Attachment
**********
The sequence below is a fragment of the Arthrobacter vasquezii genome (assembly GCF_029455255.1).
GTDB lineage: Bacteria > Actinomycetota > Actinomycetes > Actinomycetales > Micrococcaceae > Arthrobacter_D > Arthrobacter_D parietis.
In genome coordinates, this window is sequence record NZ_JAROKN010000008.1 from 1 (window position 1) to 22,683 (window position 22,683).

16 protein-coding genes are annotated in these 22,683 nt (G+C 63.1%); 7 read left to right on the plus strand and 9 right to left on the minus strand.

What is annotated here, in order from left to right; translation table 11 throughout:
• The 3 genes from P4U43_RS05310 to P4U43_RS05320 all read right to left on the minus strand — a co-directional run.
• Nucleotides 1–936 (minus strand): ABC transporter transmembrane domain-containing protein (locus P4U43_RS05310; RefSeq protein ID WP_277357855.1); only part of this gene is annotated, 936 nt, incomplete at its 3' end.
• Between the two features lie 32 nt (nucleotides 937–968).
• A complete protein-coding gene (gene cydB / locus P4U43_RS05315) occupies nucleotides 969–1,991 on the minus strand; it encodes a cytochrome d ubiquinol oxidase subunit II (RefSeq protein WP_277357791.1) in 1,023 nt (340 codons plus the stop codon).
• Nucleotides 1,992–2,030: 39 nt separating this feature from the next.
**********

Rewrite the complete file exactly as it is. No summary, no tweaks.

The sequence below is a fragment of the Arthrobacter vasquezii genome (assembly GCF_029455255.1).
GTDB lineage: Bacteria > Actinomycetota > Actinomycetes > Actinomycetales > Micrococcaceae > Arthrobacter_D > Arthrobacter_D parietis.
In genome coordinates, this window is sequence record NZ_JAROKN010000008.1 from 1 (window position 1) to 22,683 (window position 22,683).

16 protein-coding genes are annotated in these 22,683 nt (G+C 63.1%); 7 read left to right on the plus strand and 9 right to left on the minus strand.

What is annotated here, in order from left to right; translation table 11 throughout:
• The 3 genes from P4U43_RS05310 to P4U43_RS05320 all read right to left on the minus strand — a co-directional run.
• Nucleotides 1–936 (minus strand): ABC transporter transmembrane domain-containing protein (locus P4U43_RS05310; RefSeq protein ID WP_277357855.1); only part of this gene is annotated, 936 nt, incomplete at its 3' end.
• Between the two features lie 32 nt (nucleotides 937–968).
• A complete protein-coding gene (gene cydB / locus P4U43_RS05315) occupies nucleotides 969–1,991 on the minus strand; it encodes a cytochrome d ubiquinol oxidase subunit II (RefSeq protein WP_277357791.1) in 1,023 nt (340 codons plus the stop codon).
• Nucleotides 1,992–2,030: 39 nt separating this feature from the next.